April 2020 Updates

Dear POLLEN Members and Friends,

April has surely been another month of unprecedented change and challenges. Despite this, based on the input we received, it seems that the POLLEN network is not only standing strong, but – with a number of works connecting the covid-19 pandemic with broader societal, environmental and economic issues and calling for change – is contributing to a potentially better and more convivial future post-crisis.

Nevertheless, we understand that this is a challenging time for many, and the idea surfaced for POLLEN to act as a supportive network for researchers in some specific ways. Read more about this and the related poll, as well as all other updates from across POLLEN by scrolling down!

NOTE: the updates below are a copy of the original newsletter, and therefore might not contain all hyperlinks and media. To access the original with full content, as well as to see previous newsletters, follow this link: https://us20.campaign-archive.com/home/?u=71814a42a0d2d8f390cbee1be&id=3fe97edf35

Pulsatilla vulgaris or the pasqueflower growing in Denmark. Photo by Jens Friis Lund
POLLEN conviviality in times of crisis

Dear POLLEN Friends,

These are certainly challenging times and we want to stress that it is important to keep in touch and be supportive of each other. We are, if anything, a convivial network. In attempts to reach out, POLLEN would like to solicit ideas from the network of how best to do so. Several ideas have come up already, and we are sure there’s many others we haven’t thought of. As such, we have set up a short, two-question survey, to find out what method would work best and not contribute to further added pressure. You can access the poll through this link and it only takes 2 minutes.

Thank you in advance for taking the time to fill it out!
Best wishes,
POLLEN Secretariat

Inputs for Literature Lists

Our page with Literature Lists has received little attention and input, to the point that we are considering removing it from the website. If you have any lists you can recommend, or if you have an opinion about whether we should keep this site please write to us on politicalecologynetwork@gmail.com 

Reminder: New Page: POLLEN Online As a way of trying to help the POLLEN community and others adapt to the measures taken to slow down the spread of COVID19, we put out a request for tips on resources that can inspire/help us moving conference panels, workshops, teaching, etc. online. We’ve received some great inputs already and published them here. If you know of any other resources, please share them with us! 

Reminder: A small favour to ask
 We have restructured the list of POLLEN Nodes on the website to make it more reader-friendly and easier to identify and locate nodes based on their location. However, we are aware that not all hyperlinks to institutions and people are correct and/or active. Many of you have done this already, but if you haven’t please locate your node on the site and let us know if your link needs changing!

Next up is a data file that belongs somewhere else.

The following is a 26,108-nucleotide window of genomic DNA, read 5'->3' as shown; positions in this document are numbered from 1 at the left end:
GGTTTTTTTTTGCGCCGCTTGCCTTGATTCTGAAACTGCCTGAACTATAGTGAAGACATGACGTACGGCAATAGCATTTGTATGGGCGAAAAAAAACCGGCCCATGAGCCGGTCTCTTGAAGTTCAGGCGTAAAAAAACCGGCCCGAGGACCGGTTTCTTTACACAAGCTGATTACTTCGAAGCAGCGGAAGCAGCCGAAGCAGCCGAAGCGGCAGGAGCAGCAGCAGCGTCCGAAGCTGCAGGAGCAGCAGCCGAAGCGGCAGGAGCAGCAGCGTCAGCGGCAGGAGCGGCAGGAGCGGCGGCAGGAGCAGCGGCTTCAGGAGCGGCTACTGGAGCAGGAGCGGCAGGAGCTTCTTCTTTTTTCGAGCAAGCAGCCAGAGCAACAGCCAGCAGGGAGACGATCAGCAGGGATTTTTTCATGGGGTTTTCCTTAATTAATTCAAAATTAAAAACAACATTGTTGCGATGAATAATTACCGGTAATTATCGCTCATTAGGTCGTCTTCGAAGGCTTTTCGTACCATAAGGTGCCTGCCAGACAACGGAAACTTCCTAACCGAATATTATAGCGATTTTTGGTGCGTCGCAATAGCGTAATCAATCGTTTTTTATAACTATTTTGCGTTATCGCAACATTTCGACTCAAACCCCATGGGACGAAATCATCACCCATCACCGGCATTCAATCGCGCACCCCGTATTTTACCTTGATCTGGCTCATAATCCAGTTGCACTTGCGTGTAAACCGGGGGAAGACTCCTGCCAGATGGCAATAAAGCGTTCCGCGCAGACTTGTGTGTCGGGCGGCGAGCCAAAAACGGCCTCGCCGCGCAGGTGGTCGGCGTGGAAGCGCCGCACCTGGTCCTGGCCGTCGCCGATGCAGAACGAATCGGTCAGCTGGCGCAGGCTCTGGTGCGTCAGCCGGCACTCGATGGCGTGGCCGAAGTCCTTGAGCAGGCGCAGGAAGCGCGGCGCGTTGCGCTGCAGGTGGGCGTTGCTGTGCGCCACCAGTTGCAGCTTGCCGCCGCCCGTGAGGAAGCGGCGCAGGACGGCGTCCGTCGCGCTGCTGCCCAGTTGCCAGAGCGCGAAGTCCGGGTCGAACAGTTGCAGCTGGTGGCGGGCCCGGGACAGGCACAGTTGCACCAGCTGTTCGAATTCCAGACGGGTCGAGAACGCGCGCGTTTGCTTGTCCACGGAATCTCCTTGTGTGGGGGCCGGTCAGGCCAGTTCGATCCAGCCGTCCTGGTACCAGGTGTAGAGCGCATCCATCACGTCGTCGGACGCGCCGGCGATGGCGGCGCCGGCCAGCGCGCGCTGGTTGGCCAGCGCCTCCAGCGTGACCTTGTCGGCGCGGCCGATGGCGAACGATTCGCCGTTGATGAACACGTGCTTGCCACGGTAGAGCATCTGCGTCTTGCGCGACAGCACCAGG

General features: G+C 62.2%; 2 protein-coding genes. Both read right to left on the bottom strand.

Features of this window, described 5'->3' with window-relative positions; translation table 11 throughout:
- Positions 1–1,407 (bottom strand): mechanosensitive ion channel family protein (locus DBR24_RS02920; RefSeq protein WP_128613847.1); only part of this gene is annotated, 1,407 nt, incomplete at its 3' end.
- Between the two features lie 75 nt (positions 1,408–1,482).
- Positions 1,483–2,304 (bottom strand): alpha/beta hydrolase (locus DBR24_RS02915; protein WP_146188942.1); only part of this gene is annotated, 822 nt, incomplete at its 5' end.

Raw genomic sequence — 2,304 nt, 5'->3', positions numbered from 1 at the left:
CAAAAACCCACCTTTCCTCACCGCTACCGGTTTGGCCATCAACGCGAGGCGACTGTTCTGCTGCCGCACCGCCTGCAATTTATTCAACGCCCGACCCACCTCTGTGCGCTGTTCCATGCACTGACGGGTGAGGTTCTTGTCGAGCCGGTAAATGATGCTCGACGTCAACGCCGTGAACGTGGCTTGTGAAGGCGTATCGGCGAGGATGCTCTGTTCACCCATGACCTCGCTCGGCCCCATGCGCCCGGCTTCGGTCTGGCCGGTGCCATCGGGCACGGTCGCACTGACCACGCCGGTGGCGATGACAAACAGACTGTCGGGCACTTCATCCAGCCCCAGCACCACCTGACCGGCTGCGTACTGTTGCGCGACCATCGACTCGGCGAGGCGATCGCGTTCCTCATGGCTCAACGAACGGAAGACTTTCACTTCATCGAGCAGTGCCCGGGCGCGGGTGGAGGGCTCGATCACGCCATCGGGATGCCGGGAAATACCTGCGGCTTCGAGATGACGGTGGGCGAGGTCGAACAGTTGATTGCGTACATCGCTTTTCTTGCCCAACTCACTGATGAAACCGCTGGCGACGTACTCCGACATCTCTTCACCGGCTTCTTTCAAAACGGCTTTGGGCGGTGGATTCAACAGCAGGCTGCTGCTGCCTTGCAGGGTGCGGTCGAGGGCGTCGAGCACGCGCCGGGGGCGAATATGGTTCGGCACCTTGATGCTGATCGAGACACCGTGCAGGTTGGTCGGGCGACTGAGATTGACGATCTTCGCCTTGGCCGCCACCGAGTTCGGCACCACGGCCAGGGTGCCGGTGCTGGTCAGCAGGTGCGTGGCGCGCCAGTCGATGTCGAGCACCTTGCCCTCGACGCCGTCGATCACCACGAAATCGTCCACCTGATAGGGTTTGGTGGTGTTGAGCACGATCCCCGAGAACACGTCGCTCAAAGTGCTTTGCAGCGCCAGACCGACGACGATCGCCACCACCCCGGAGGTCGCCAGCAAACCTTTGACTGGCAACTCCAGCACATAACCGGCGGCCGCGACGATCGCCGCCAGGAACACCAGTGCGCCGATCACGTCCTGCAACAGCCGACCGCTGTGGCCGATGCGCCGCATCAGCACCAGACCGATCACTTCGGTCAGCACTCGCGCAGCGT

Reminder: Documentaries and Podcasts

We have received many recommendations for political ecology related documentaries and podcasts for the site, but are continuously trying to expand the list. If you have any suggestions, please send them to politicalecologynetwork.com

Promoting POLLEN collaboration
Do you write with other members of POLLEN? In attempts to promote collaboration across the POLLEN nodes, please consider putting the following statement in the acknowledgements of your paper: ‘This article represents work conducted as part of the Political Ecology Network (POLLEN).’ 

When you do, please let us know about it so we can tweet it out on @PolEcoNet and get it in the next newsletter!


Baquero-Melo, Jairo (Ed.). (2019). Territorios, conflictos agrarios y construcción de paz: Comunidades, asociatividad y encadenamientos en el Huila y sur del Tolima. Bogotá: Editorial Universidad del Rosario. 

Barry, J. (2020) This what a real emergency looks like: what the response to Coronavirus can teach us about how we can and need to respond to the planetary emergency. Green House Think Tank

Bartels, Lara Esther; Bruns, Antje; Simon, David (2020): Towards Situated Analyses of Uneven Peri‐Urbanisation: An (Urban) Political Ecology Perspective. In: Antipode. open access

Benjaminsen, T.A. 2020. Depicting decline: images and myths in environmental discourse analysis. Landscape Research

Bergius, M., T. A. Benjaminsen, F. Maganga & H. Buhaug. 2020. Green economy, degradation narratives, and land-use conflicts in Tanzania  World Development 129: 104850.

Connolly C, Keil R and Ali SH (2020) Extended urbanisation and the spatialities of infectious disease: Demographic change, infrastructure and governance. Urban Studies

Cullen, A. (2020). Transitional environmentality  – Understanding uncertainty at the junctures of eco-logical production in Timor-Leste. Environment and Planning E: Nature and Space

Dunlap, Alexander. 2020. Bureaucratic Land Grabbing for Infrastructural Colonization: Renewable Energy, L’Amassada and Resistance in Southern France. Human Geography 13(2): 1-22. 

Dunlap, Alexander. 2020. The Politics of Ecocide, Genocide and Megaprojects: Interrogating Natural Resource Extraction, Identity and the Normalization of Erasure. Journal of Genocide Research: 1-26. 

Dunlap, Alexander. 2020. Review of Bram Büscher and Robert Fletcher. 2020. The Conservation Revolution. Journal of Political Ecology 27(1): 1-4.

Fletcher, R., and B. Büscher. 2020. “Conservation Basic Income: A Non-market Mechanism to Support Convivial Conservation.” Biological Conservation 244: 108520.